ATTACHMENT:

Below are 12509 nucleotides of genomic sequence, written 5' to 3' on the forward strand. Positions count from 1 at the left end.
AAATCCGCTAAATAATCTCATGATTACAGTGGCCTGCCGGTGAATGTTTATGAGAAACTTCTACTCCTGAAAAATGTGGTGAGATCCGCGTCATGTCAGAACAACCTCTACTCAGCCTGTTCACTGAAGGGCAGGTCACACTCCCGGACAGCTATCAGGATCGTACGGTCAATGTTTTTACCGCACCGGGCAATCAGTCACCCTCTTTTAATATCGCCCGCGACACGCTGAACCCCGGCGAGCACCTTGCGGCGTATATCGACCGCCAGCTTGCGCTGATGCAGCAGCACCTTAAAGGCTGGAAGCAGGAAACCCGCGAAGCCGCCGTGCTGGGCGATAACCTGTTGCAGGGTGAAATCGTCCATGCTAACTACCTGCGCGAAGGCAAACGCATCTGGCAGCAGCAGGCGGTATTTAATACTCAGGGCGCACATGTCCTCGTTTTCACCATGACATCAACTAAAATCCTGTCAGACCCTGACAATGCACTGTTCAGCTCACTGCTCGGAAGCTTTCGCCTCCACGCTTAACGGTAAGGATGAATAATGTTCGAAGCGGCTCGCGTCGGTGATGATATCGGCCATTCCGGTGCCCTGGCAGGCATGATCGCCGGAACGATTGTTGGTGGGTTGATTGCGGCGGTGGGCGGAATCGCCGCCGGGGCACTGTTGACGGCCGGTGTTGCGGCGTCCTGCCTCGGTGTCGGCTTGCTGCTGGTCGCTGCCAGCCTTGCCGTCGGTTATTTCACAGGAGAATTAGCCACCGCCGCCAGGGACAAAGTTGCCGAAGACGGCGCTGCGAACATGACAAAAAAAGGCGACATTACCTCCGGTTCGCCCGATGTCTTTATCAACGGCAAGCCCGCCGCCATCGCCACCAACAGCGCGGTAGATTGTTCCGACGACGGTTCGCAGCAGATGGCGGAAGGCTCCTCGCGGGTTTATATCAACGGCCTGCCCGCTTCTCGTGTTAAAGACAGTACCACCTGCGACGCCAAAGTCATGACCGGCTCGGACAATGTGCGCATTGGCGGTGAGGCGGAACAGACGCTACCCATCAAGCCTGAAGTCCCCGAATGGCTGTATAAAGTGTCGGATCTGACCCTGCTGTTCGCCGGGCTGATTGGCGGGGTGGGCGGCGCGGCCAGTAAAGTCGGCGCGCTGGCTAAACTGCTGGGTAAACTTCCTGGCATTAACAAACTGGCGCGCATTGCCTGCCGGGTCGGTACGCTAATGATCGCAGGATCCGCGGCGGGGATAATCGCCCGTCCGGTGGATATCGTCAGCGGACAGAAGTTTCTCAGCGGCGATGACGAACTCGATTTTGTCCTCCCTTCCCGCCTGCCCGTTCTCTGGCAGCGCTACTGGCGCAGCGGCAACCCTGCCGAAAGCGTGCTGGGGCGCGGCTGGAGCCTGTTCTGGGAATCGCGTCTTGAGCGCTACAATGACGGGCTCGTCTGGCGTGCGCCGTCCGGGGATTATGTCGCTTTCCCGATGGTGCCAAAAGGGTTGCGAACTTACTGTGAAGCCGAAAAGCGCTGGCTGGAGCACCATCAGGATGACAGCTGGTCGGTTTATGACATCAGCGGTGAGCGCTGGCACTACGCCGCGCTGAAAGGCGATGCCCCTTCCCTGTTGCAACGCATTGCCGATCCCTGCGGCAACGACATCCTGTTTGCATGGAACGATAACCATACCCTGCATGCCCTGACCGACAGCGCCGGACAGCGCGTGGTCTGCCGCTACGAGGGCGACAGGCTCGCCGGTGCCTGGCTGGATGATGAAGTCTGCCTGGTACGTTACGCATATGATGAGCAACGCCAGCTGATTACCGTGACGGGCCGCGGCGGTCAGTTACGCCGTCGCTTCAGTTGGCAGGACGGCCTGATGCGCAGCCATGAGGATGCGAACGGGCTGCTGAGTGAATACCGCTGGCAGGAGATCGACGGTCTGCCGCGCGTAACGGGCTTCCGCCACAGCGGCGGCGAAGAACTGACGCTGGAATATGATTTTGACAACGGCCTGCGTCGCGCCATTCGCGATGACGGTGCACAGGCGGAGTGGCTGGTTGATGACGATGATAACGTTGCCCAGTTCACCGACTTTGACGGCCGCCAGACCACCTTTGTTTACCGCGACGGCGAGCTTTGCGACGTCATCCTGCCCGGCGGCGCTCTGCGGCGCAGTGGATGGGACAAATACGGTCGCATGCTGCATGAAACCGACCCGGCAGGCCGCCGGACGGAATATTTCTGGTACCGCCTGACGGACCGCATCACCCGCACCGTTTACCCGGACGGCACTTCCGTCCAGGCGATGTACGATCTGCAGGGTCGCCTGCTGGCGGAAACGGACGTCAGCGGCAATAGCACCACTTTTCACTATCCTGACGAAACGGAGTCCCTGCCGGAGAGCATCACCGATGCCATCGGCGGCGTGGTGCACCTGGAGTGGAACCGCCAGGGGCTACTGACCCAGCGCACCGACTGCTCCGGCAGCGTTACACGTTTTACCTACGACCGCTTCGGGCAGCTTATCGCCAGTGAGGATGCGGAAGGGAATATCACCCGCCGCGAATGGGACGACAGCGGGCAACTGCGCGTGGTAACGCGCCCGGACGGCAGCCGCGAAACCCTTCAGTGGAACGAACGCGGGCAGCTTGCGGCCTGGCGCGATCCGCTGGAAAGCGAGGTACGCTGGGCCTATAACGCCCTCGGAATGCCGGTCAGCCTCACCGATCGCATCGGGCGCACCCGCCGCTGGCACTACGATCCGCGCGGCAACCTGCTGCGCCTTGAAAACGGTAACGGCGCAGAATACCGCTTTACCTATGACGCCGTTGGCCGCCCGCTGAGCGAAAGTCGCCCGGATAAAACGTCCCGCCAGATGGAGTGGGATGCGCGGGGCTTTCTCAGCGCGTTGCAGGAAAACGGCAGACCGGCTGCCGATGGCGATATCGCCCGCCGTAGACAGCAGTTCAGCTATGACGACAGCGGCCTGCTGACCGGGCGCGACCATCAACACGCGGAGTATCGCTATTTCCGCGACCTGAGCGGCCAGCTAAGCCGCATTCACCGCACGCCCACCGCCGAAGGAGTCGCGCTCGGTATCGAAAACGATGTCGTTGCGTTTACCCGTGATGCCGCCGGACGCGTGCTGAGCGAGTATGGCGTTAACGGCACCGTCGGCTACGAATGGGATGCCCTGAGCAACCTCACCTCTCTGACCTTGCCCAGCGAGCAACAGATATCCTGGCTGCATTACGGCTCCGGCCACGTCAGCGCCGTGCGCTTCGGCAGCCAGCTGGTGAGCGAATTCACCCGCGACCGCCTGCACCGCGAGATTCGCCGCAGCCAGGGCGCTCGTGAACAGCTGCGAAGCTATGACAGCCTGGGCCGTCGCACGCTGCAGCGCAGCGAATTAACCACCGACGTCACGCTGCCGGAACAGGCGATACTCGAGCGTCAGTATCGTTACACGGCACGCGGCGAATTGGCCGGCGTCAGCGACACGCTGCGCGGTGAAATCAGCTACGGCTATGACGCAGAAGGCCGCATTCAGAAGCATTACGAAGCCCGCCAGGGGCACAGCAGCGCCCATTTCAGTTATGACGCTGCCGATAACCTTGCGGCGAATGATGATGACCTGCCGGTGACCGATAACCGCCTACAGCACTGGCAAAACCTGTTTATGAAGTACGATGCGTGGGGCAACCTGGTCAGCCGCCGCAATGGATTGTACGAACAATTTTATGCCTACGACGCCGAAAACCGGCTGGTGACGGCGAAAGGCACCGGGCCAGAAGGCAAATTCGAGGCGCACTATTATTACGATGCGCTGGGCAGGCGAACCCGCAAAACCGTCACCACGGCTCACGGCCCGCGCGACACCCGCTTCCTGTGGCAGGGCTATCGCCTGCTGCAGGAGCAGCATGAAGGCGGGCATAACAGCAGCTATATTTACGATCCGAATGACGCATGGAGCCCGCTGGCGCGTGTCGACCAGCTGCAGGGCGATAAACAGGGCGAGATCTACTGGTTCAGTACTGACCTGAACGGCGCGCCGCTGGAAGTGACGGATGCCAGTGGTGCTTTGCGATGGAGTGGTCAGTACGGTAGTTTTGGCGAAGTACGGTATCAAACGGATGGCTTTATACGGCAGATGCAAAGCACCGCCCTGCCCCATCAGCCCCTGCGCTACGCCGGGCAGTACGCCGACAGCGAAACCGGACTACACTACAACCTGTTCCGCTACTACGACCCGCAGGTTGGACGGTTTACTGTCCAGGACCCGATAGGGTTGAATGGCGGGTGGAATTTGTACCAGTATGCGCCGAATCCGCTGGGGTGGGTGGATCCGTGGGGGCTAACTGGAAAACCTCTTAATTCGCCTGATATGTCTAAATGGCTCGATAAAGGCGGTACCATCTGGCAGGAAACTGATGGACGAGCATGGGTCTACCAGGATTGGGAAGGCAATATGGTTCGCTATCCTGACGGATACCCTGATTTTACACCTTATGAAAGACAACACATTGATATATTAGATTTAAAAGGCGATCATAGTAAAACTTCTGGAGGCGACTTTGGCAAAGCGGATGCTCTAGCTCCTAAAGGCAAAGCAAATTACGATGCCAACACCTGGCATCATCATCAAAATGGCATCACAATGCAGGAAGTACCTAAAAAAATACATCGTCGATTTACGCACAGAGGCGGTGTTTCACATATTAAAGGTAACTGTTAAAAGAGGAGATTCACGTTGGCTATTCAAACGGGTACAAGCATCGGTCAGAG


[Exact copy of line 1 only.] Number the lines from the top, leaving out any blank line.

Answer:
Below are 12509 nucleotides of genomic sequence, written 5' to 3' on the forward strand. Positions count from 1 at the left end.